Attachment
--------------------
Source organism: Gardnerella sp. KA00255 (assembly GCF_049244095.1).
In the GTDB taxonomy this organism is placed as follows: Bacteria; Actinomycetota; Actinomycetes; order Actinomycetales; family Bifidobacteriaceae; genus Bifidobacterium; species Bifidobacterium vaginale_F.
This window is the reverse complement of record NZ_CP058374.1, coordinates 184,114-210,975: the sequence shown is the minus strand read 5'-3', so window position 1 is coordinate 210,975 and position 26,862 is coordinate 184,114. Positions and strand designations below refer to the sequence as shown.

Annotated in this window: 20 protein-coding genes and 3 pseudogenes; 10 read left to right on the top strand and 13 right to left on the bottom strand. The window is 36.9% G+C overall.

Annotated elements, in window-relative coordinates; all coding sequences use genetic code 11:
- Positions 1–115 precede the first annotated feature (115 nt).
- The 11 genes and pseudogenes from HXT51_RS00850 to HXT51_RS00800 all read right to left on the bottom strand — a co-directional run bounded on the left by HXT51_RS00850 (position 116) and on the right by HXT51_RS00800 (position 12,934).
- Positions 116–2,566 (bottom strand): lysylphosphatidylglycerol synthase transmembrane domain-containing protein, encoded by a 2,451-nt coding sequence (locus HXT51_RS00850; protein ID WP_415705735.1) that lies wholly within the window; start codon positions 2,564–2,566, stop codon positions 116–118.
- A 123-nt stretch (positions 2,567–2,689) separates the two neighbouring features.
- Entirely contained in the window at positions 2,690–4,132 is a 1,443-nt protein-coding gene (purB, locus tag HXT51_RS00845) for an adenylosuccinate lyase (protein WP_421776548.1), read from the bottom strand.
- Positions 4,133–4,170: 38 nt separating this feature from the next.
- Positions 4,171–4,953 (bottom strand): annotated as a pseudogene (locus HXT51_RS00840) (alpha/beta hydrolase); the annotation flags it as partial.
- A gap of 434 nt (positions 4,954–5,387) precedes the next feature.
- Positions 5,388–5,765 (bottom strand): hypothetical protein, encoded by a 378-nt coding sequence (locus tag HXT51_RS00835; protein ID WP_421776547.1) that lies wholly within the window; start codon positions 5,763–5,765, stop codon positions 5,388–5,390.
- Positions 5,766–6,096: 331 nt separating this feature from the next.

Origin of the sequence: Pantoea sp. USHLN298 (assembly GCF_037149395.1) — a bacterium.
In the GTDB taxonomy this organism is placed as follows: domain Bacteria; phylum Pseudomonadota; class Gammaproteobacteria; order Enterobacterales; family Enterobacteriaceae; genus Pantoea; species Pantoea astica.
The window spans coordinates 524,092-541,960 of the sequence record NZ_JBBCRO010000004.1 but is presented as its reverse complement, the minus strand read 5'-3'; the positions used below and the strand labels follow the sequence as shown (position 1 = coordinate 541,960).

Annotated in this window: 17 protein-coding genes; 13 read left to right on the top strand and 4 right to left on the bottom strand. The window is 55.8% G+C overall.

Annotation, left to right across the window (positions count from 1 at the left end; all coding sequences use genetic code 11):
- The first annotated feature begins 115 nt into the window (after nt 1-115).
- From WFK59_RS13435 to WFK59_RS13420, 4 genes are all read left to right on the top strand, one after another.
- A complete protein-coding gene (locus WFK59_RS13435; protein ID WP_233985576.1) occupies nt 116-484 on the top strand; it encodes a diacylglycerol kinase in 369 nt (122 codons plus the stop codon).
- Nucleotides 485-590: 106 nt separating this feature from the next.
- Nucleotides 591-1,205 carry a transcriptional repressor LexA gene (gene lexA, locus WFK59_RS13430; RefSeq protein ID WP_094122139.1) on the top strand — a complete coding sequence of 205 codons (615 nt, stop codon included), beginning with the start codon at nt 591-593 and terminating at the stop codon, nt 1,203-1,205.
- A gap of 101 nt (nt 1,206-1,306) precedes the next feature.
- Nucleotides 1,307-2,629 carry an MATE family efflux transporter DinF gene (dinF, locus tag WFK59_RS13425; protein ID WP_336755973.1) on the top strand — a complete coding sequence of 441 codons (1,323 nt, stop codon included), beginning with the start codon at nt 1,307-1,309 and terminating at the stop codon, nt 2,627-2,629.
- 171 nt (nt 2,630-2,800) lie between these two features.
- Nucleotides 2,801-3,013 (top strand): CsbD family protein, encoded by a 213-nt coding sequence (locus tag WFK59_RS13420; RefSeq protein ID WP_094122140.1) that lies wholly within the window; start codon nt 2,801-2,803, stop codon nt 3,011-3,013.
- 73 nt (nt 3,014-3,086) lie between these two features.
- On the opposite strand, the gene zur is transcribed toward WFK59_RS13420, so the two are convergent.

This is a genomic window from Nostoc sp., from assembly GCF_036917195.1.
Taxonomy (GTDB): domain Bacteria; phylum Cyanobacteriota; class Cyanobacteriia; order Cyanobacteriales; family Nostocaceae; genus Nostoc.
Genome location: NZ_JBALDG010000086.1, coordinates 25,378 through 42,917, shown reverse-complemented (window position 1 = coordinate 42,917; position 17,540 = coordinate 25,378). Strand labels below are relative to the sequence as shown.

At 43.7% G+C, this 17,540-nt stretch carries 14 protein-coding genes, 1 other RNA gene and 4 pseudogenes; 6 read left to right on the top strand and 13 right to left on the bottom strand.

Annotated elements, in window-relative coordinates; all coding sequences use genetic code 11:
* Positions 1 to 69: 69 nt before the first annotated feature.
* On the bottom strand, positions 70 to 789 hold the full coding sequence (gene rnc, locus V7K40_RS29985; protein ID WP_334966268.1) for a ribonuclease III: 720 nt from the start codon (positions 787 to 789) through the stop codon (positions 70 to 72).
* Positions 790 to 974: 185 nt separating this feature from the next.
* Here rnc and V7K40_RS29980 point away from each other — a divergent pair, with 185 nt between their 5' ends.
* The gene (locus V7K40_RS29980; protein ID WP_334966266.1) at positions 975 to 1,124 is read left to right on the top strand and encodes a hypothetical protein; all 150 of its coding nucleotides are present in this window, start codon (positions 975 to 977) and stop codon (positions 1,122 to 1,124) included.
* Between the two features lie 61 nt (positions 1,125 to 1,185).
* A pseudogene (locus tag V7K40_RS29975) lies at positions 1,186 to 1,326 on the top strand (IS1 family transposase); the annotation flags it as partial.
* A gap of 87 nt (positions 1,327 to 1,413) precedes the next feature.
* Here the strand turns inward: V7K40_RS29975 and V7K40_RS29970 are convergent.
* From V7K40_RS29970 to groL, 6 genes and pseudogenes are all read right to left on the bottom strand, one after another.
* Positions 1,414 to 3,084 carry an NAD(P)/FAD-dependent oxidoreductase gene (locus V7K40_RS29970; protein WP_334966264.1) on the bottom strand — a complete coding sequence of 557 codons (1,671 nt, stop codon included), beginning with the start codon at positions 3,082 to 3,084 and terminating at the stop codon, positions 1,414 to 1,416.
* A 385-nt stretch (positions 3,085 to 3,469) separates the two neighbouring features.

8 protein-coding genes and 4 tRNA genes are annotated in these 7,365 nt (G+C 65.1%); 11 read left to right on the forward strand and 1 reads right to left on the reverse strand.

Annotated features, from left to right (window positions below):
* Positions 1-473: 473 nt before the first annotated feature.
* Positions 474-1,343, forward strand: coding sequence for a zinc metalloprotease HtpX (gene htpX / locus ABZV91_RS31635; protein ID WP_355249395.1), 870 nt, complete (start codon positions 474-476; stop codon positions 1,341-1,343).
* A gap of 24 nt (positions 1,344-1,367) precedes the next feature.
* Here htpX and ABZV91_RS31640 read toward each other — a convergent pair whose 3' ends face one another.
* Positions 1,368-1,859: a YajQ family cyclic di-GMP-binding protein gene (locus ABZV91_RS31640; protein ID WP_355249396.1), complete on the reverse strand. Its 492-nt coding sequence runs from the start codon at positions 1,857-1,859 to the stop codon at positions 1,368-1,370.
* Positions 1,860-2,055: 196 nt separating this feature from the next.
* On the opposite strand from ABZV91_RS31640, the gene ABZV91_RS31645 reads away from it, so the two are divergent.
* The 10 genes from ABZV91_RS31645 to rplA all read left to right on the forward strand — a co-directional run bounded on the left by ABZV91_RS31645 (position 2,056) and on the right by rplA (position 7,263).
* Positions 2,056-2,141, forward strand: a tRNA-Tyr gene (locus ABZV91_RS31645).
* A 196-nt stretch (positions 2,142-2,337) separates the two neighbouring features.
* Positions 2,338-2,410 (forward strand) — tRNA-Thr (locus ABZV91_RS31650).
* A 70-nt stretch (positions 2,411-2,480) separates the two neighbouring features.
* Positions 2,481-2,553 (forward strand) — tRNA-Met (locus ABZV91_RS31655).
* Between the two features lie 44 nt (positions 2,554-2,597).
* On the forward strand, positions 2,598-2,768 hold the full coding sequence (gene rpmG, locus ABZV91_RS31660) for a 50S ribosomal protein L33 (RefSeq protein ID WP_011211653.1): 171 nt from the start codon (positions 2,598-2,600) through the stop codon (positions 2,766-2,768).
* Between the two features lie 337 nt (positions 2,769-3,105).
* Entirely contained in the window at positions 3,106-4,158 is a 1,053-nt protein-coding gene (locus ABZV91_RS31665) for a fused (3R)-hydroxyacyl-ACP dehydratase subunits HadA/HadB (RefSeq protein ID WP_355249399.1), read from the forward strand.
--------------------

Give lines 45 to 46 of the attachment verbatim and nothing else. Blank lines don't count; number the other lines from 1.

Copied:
* Here the strand turns inward: V7K40_RS29975 and V7K40_RS29970 are convergent.
* From V7K40_RS29970 to groL, 6 genes and pseudogenes are all read right to left on the bottom strand, one after another.